• Иван Афанасьев

            Are you kidding? E1 is not a russian media, it’s an american media in Russia. The E1 belongs to the american companies. Are you expecting that they would be saying a truth? I doubt it.

          • http://chicagoboyz.net/ TMLutas

            The problem seems to be limited to Sverdlovsk region and is a pay delay at present with a partial payment in December. These things do happen with incompetent (and generally leftist) governments. Illinois stopped payouts on its lottery because of budget difficulties in 2015 and California had a budget crisis a few years back that led them to issue a number of warrants to paper over problems. As the money runs out, these things will likely happen more frequently both in Russia and all over the rest of the developed world.

  • http://winterings.net/ Alex K.

    Ordinarily, mirror trades are legitimate ways of exploiting the arbitrage between depositary receipts (DRs, usually traded in dollars) and their underlying Russian securities (typically shares traded in rubles). It’s only when the volume of mirror trading grows humongous (by the standards of the Russian equity market) that regulators get interested. Russia has no formal capital controls. From the point of view of Russia’s central bank, Deutsche might have been guilty of currency reporting violations, at most.

    • Andrew Allison

      http://petersburgcity.com/business/bguide/currency/ The trades under discussion are intended to move rubles out of the country.

      • http://winterings.net/ Alex K.

        Honestly, I don’t get the point of moving rubles out of Russia. Dollars or euros, sure, but rubles?

        • Andrew Allison

          Buying securities in Russia and simultaneously selling them in London (a mirror trade) both gets them out of the country and converts them to sterling.

          • http://winterings.net/ Alex K.

            In which case, it is a means of getting not rubles but other currencies (most Russian GDRs are quoted in dollars, so it’s got to be dollars) out of Russia : a variety of capital flight. As I’ve said, Russia has no formal capital controls but retains certain reporting requirements, which were presumably bypassed via those trades. On the other hand, simultaneous buying and selling of GDRs and the underlying local shares is, more often than not, a legitimate way to play the arbitrage between the two securities.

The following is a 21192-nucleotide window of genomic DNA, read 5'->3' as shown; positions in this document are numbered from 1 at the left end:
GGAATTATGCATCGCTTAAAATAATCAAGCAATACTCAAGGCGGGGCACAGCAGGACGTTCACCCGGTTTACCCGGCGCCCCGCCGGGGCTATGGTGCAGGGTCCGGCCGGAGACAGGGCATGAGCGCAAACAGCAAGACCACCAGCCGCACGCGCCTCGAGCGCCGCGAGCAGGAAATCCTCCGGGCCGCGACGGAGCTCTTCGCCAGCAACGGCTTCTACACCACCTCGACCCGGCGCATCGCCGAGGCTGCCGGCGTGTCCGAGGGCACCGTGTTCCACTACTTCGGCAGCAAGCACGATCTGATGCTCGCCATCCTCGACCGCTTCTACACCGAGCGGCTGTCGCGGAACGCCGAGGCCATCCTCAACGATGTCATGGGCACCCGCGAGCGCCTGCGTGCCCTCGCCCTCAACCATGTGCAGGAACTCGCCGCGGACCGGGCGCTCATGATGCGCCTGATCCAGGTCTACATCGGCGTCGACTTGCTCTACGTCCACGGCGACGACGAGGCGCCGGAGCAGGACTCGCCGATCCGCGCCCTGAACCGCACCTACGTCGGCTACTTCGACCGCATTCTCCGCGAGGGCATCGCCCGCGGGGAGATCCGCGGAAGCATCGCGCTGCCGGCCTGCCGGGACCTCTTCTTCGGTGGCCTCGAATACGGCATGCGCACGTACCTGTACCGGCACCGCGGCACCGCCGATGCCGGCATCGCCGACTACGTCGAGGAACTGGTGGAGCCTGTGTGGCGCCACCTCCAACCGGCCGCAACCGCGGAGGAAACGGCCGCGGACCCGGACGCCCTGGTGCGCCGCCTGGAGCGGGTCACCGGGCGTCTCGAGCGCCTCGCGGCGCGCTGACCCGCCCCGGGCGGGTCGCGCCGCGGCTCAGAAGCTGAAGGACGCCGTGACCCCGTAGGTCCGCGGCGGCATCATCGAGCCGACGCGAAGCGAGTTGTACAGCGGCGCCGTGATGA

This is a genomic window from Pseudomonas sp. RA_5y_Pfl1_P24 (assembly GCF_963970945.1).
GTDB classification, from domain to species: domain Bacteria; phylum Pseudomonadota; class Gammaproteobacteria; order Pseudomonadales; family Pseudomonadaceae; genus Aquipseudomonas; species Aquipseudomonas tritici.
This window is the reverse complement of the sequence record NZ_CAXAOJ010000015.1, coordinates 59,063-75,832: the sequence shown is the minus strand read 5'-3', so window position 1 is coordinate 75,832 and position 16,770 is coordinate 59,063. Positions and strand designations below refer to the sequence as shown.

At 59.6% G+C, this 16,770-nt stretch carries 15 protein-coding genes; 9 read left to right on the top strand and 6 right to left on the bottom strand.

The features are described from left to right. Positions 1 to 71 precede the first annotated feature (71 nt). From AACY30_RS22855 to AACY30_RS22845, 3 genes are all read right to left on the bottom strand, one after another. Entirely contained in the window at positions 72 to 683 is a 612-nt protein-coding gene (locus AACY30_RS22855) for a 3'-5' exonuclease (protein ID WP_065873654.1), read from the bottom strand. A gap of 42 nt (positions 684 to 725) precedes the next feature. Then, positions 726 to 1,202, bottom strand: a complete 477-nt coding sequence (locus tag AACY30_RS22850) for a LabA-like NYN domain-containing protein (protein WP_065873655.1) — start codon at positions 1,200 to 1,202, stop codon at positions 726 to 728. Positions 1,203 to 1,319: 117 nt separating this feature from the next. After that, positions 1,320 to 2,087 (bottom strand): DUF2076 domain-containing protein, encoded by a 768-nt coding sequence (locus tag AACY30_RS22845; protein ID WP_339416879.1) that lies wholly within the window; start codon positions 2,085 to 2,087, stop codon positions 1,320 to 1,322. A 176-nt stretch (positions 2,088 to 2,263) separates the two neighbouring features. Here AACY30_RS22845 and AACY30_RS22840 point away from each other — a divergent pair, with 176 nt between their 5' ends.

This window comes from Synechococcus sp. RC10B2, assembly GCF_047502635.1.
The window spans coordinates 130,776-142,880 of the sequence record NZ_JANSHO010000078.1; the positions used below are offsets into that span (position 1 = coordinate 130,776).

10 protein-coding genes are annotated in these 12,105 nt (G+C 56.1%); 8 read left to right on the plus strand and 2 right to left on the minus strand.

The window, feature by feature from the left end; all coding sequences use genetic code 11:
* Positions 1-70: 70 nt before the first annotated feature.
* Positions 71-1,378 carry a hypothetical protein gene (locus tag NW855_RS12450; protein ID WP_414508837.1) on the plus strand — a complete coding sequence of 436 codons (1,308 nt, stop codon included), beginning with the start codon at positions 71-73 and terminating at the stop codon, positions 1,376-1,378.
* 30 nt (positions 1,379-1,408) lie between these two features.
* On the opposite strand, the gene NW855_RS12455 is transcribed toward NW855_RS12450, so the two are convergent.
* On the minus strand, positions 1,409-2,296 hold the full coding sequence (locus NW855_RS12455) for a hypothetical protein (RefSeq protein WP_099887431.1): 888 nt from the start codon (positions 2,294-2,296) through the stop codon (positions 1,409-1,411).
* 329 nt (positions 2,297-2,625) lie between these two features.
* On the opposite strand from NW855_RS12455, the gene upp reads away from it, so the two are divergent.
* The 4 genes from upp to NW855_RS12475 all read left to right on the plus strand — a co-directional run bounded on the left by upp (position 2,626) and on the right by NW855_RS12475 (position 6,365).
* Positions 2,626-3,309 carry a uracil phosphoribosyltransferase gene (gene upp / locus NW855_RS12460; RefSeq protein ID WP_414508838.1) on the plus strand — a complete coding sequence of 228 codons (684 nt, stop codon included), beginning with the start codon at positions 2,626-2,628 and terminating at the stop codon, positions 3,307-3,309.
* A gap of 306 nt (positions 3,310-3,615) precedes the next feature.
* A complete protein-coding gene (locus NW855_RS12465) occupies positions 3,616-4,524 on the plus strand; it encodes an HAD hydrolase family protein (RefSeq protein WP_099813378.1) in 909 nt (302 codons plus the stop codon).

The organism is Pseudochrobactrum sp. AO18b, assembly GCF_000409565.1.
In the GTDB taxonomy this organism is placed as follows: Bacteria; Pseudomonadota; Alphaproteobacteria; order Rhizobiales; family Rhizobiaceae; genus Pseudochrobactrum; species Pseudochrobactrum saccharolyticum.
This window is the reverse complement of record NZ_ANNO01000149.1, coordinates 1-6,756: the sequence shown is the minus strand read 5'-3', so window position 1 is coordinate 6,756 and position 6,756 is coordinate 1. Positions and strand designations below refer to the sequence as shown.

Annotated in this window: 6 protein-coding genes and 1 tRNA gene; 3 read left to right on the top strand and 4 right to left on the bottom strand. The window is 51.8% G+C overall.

• Andrew Allison

            “Such trades, as described by the Russian central bank audit, involved clients buying Russian blue-chip stocks for rubles in Moscow and simultaneously selling them in London, usually for dollars, according to people familiar with the situation.”

  • Иван Афанасьев

    What a fucking lie. The USA are the most corrupt country in the world.

  • Kirill Pankratov

    It is funny to read “moral indignation” rants in this article. What is the substance of these accusations of the Deutsche Bank? “Mirror trades”? These are something like what American banks and corporations do every day – on a vastly larger scale – to “optimize” their taxes and balance sheets. In fact it is hard to find anywhere the scale of theft routinely perpetrated by the Wall Street – the world most corrupt operators who hardly got even a slap on the wrist for screwing both the US public and much of the world before and during the 2008 financial crisis, and continuing business as usual, thanks to the US Federal Reserve showering them with money created out of thin air.

    • http://somercet.livejournal.com/ somercet

      Here, let me highlight the sentence in the article you apparently were too drunk to read:

      “That sort of trade, while legal in some circumstances, can also be used to skirt U.S. rules on reporting large international movements of money.”

      Nice boy. Now, go back and read the article for any more statements you may have missed.

      And the subprime criminal of the banking crisis, Fannie Mae, was not a Wall Street bank or brokerage. It was a US Government Sponsored Enterprise.